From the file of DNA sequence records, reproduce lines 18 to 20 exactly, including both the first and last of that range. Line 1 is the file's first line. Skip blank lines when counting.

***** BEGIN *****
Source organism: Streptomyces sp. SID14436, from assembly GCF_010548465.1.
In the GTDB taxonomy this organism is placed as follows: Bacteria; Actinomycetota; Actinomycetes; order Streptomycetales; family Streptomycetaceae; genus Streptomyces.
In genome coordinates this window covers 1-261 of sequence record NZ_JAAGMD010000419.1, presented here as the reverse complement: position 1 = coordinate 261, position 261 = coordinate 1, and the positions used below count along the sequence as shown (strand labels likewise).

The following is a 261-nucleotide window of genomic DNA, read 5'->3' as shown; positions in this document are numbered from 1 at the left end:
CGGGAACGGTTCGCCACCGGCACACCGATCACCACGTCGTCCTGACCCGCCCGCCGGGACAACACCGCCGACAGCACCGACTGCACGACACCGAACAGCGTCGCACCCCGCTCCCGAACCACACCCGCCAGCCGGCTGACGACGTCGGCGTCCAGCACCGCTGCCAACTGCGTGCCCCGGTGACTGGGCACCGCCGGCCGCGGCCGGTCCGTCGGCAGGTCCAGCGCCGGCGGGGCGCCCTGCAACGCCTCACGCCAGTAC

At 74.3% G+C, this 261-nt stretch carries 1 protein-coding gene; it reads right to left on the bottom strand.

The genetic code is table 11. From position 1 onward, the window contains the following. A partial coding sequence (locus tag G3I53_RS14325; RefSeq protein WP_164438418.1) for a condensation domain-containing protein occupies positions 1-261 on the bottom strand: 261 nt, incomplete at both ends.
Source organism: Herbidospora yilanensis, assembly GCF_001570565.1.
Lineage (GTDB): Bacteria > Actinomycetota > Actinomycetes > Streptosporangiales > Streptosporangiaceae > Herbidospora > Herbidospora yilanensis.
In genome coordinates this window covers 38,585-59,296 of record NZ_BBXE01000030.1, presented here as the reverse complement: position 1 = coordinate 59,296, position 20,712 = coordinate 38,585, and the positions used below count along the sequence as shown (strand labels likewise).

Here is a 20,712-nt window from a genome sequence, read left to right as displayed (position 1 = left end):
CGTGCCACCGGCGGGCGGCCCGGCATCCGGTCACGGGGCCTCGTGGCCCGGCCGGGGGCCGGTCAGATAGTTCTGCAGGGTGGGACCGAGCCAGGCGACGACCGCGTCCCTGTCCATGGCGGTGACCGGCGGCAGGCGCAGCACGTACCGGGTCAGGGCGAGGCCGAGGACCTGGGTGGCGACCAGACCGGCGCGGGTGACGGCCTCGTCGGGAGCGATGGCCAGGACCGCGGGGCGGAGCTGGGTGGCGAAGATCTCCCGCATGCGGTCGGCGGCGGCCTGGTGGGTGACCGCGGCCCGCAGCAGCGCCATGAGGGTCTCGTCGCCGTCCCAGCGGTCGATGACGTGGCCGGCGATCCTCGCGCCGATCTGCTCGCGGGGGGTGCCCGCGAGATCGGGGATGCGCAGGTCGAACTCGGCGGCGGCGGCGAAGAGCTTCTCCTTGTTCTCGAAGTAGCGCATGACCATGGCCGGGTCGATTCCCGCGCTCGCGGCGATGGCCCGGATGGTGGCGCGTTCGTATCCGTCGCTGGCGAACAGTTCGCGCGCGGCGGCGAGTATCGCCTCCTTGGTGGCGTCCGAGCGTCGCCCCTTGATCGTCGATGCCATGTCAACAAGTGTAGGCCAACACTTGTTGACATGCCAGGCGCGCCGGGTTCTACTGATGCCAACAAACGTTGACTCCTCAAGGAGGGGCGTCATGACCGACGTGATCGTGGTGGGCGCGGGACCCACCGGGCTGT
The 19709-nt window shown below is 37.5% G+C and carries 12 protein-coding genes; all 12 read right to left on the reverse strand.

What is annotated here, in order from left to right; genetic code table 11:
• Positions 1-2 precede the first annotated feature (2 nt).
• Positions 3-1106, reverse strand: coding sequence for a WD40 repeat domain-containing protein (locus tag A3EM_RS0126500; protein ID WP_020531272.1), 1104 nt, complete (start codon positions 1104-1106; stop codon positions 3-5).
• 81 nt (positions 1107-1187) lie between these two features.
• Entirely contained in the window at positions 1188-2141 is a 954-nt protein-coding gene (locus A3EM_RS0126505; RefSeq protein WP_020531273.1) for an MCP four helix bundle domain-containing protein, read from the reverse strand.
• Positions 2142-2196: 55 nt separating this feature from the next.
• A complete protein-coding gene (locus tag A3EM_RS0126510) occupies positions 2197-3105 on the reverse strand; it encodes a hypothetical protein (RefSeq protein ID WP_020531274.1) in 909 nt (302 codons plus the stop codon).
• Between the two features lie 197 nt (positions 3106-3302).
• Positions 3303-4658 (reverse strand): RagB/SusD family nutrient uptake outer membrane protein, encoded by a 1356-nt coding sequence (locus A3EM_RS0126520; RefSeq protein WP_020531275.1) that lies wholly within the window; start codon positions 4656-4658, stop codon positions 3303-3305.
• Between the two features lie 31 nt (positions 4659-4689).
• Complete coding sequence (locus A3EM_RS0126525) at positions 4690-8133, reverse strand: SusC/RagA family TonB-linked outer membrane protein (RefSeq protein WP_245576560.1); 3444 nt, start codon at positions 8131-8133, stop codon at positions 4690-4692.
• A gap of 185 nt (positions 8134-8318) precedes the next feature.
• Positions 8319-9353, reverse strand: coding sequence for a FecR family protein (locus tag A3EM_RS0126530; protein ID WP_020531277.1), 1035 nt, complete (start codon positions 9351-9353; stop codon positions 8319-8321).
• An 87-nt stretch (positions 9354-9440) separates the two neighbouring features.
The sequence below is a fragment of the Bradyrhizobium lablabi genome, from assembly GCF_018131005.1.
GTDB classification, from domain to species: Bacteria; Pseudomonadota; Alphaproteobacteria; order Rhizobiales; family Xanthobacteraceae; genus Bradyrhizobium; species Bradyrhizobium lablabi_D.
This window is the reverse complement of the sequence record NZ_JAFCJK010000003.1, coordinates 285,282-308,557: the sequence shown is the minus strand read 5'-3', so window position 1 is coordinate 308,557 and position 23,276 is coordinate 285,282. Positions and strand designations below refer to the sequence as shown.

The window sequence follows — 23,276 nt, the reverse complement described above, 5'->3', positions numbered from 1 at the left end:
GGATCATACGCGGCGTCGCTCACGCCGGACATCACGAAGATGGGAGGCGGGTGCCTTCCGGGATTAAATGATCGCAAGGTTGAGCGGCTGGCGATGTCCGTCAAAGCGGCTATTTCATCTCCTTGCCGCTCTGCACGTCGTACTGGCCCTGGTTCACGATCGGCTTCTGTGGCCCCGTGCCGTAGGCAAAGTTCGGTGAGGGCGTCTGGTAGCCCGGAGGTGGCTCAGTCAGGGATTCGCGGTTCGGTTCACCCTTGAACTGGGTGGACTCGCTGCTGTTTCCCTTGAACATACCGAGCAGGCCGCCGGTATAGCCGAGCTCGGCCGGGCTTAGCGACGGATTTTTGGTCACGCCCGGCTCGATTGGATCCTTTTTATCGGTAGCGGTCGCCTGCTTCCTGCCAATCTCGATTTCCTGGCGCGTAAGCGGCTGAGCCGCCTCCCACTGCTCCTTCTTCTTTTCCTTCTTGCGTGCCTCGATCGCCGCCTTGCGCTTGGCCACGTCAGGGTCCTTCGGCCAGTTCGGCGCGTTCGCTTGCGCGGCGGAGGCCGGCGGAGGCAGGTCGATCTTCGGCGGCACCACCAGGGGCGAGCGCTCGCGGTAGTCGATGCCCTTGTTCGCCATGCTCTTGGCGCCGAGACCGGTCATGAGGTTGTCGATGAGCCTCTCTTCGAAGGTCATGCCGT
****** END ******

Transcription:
• Entirely contained in the window at positions 1188-2141 is a 954-nt protein-coding gene (locus A3EM_RS0126505; RefSeq protein WP_020531273.1) for an MCP four helix bundle domain-containing protein, read from the reverse strand.
• Positions 2142-2196: 55 nt separating this feature from the next.
• A complete protein-coding gene (locus tag A3EM_RS0126510) occupies positions 2197-3105 on the reverse strand; it encodes a hypothetical protein (RefSeq protein ID WP_020531274.1) in 909 nt (302 codons plus the stop codon).